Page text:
Wednesday 17 October 2012: Huruma Primary School, Eldoret
There are two things I learnt about driving across Kenya in the dark:
1. It's best not to look ahead at the road. There are no lights, no road markings and lots of vehicles...on both sides.
2. Always wear a seatbelt.
Eldoret is very different to Nairobi. It is much smaller, much more rural, with dirt tracks for roads, wooden shacks and the usual rubbish and debris. Today we visited Huruma Primary School. It was hard to spot the school as we approached. Blending into it's natural surroundings, all that could be seen was a scattering of buildings, spread out across the dusty landscape and hundreds upon hundreds of children.
As 'The Teacher' I was quickly shown to a classroom to 'teach'. With no preparation, no resources and a strong accent this was officially my biggest teaching challenge to date! In amongst my ramblings of Nessie, the Monarchy, Edinburgh etc the children sat beautifully, listened carefully and behaved impeccably. Naively this was not what I expected and I found it hard not to feel guilty for taking important teaching time away from the children.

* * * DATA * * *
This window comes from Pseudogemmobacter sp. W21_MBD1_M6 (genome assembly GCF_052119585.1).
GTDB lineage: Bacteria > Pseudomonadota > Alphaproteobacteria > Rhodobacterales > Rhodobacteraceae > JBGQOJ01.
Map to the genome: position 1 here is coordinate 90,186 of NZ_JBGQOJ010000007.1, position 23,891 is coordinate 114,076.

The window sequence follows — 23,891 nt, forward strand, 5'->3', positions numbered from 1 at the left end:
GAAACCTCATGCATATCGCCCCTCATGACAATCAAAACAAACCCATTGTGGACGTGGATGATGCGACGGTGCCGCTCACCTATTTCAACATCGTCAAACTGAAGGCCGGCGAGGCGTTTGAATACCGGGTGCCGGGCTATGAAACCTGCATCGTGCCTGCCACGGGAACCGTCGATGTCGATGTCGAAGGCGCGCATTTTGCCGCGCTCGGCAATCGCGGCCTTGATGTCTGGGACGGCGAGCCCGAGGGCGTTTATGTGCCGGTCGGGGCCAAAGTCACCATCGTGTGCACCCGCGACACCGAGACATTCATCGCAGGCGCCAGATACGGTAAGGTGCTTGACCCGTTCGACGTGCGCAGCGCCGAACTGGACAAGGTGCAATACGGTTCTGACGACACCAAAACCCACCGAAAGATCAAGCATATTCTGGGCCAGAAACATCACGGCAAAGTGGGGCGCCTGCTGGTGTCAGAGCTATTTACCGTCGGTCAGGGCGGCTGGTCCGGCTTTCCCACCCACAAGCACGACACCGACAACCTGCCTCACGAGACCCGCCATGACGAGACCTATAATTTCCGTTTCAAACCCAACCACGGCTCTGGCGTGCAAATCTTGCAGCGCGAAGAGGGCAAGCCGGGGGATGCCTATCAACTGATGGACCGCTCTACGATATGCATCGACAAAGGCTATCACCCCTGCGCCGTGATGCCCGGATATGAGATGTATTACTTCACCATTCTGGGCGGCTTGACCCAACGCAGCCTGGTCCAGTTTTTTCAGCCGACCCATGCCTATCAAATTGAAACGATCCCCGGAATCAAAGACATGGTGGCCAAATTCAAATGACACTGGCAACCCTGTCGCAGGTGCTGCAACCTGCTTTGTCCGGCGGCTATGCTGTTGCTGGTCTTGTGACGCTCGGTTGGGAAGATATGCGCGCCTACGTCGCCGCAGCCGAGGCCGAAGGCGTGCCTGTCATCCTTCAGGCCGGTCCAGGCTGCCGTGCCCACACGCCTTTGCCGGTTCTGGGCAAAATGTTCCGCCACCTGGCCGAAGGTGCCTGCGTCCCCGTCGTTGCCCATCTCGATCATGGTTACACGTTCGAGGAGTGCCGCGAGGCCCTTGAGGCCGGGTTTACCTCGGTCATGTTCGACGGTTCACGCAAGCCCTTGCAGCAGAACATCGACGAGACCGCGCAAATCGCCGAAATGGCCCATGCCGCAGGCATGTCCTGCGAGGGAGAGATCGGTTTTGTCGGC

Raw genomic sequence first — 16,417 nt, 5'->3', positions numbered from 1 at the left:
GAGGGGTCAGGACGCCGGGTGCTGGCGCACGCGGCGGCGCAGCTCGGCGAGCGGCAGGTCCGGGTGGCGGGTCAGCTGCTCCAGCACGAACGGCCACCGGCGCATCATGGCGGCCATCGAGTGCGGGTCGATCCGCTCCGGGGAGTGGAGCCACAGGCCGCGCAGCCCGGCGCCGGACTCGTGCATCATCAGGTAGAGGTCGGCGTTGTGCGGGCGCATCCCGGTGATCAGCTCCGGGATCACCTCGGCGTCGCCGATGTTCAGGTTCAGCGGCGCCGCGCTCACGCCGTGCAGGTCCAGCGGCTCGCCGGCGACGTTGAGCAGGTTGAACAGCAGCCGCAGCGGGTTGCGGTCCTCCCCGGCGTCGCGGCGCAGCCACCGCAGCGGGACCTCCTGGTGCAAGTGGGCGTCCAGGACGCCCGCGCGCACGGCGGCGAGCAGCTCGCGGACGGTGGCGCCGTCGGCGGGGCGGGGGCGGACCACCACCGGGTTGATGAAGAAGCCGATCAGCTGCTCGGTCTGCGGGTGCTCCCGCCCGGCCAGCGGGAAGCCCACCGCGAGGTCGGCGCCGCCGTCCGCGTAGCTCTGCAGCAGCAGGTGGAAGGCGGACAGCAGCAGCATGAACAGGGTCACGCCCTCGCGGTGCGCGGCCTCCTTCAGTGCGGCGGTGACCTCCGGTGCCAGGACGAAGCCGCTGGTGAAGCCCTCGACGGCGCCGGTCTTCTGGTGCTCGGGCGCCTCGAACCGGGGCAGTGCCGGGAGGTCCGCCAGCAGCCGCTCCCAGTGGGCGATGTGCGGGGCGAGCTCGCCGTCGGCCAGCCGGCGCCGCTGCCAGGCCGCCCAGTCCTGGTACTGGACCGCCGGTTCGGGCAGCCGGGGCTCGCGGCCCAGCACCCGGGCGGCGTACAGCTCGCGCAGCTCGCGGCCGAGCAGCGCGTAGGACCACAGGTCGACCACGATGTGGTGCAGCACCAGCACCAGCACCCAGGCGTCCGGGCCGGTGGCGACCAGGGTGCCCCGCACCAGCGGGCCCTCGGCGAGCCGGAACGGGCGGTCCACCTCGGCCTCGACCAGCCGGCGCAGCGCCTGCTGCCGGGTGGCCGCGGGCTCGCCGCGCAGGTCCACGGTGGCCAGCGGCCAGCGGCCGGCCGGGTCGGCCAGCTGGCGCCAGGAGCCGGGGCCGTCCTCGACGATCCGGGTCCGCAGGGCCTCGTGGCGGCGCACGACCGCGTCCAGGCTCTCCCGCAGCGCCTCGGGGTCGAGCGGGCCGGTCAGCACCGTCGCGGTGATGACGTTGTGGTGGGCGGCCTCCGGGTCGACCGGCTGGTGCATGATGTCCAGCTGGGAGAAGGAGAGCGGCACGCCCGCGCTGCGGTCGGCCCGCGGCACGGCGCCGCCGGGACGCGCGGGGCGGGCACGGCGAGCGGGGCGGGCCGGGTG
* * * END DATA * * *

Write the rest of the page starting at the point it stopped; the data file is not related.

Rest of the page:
Lunch soon arrived, cooked and served by the Elephant Juice Team and the school volunteers. For many this would again be their only meal of the day. However, this school was bursting with happy children, who were just as capable and well behaved as their Scottish counterparts, even though they had so little.
Reflecting on this experience I believe that it is the resilience of people, and not endless resources that are important. It is thanks to those teachers who work selflessly, the volunteers from the slum, who cook and serve the meals every day for the children, and the supporters who find the time and money that make it all possible. For me, returning to the UK will now be my biggest challenge, but I am reassured to know that out here, it doesn't take a lot to make a difference.
'Do not forget us' was the parting comment from one of the teachers...I doubt I ever will.
Mrs Elephant x